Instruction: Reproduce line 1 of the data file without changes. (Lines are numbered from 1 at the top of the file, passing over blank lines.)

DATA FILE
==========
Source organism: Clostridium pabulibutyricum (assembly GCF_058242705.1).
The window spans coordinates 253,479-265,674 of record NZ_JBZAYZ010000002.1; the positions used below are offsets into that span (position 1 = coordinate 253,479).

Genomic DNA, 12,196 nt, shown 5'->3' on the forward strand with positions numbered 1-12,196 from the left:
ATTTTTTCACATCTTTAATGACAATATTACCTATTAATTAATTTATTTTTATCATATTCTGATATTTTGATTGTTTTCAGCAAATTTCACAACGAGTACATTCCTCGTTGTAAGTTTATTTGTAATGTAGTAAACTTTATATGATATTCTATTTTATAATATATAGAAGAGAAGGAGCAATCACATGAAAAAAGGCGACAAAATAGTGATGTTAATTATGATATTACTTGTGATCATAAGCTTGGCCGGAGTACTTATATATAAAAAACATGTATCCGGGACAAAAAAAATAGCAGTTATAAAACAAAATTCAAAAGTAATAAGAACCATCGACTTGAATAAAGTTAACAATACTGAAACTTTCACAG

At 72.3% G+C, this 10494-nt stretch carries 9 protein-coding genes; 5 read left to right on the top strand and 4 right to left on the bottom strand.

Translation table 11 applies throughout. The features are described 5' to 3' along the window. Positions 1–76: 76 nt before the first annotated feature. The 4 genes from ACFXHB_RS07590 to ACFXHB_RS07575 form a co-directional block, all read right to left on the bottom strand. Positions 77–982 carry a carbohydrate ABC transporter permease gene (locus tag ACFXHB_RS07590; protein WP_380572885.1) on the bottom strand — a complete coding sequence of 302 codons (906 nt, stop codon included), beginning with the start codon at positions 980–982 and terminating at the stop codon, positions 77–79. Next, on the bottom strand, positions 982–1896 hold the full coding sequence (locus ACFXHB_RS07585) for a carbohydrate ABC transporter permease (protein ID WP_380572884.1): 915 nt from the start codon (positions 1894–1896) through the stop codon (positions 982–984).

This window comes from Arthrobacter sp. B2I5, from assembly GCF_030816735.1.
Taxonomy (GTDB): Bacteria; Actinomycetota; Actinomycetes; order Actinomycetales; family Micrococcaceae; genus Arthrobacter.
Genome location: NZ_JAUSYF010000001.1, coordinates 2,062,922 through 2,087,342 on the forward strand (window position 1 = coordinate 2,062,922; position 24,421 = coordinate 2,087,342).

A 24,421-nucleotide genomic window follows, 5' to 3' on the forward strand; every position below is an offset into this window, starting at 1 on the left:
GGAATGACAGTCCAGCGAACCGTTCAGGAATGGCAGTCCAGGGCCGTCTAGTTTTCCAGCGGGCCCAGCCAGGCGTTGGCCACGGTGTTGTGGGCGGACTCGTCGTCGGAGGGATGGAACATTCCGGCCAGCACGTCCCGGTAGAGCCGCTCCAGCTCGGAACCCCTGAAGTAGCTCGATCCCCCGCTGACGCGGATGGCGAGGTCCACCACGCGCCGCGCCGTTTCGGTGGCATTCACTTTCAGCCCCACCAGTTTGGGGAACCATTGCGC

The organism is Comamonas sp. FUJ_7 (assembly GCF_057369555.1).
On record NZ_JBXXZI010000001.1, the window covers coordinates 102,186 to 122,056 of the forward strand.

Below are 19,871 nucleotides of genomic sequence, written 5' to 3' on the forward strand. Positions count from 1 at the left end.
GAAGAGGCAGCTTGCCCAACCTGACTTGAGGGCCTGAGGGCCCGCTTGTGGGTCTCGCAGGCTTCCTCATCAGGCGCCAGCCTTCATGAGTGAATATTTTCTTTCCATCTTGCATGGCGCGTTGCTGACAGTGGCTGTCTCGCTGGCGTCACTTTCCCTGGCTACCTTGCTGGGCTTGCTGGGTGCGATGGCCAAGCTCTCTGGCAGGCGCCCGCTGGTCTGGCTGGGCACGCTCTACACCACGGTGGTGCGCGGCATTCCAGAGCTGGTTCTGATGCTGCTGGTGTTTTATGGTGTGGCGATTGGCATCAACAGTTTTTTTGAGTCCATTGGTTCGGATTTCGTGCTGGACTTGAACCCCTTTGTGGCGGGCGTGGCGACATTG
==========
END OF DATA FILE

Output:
Source organism: Clostridium pabulibutyricum (assembly GCF_058242705.1).